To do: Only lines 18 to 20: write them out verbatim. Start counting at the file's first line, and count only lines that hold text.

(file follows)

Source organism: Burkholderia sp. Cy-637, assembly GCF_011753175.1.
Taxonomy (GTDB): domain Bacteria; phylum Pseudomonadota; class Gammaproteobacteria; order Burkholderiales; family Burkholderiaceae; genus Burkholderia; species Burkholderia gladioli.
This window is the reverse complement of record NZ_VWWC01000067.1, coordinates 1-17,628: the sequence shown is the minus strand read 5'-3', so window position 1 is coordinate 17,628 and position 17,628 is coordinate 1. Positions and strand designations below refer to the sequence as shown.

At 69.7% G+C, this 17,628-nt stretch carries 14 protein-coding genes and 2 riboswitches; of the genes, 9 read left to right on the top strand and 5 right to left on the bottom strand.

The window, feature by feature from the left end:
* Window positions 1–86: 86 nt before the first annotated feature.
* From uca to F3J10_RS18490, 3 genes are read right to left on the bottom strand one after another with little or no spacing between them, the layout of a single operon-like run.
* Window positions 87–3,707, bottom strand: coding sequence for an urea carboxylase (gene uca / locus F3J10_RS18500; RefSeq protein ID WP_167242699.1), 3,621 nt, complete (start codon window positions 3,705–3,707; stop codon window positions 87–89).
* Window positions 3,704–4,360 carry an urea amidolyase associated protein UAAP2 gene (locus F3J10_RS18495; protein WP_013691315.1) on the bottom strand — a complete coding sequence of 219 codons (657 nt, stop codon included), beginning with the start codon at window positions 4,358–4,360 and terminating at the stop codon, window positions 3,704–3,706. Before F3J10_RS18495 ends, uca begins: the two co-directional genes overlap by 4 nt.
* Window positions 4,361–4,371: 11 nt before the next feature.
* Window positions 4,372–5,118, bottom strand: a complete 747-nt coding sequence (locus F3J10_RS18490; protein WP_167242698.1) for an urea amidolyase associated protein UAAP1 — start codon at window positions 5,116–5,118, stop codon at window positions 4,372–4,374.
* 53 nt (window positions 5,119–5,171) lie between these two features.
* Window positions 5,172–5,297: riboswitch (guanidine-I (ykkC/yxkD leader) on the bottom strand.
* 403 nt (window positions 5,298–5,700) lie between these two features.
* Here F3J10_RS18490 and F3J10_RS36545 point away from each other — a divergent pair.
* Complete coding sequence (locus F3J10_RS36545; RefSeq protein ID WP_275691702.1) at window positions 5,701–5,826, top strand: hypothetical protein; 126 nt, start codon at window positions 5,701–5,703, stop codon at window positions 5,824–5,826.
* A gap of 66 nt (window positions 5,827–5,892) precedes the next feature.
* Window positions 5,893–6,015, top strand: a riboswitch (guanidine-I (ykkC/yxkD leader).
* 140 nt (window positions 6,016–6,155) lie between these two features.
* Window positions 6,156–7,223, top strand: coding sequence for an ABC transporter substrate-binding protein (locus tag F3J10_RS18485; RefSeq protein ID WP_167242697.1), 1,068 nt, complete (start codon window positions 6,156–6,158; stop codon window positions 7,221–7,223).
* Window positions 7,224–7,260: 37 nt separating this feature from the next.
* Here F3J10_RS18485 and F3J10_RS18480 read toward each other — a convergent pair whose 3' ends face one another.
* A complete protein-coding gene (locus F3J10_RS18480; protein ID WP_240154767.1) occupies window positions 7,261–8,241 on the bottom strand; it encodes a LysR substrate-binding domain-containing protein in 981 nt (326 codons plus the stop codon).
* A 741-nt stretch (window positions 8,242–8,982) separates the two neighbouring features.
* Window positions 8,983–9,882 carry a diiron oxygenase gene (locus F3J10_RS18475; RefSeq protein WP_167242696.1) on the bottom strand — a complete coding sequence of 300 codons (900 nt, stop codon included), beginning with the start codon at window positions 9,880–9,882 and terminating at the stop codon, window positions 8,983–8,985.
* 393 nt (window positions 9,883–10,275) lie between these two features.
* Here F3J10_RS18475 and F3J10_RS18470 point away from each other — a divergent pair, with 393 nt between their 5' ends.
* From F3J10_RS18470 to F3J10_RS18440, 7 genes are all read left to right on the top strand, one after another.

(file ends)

* Window positions 5,893–6,015, top strand: a riboswitch (guanidine-I (ykkC/yxkD leader).
* 140 nt (window positions 6,016–6,155) lie between these two features.
* Window positions 6,156–7,223, top strand: coding sequence for an ABC transporter substrate-binding protein (locus tag F3J10_RS18485; RefSeq protein ID WP_167242697.1), 1,068 nt, complete (start codon window positions 6,156–6,158; stop codon window positions 7,221–7,223).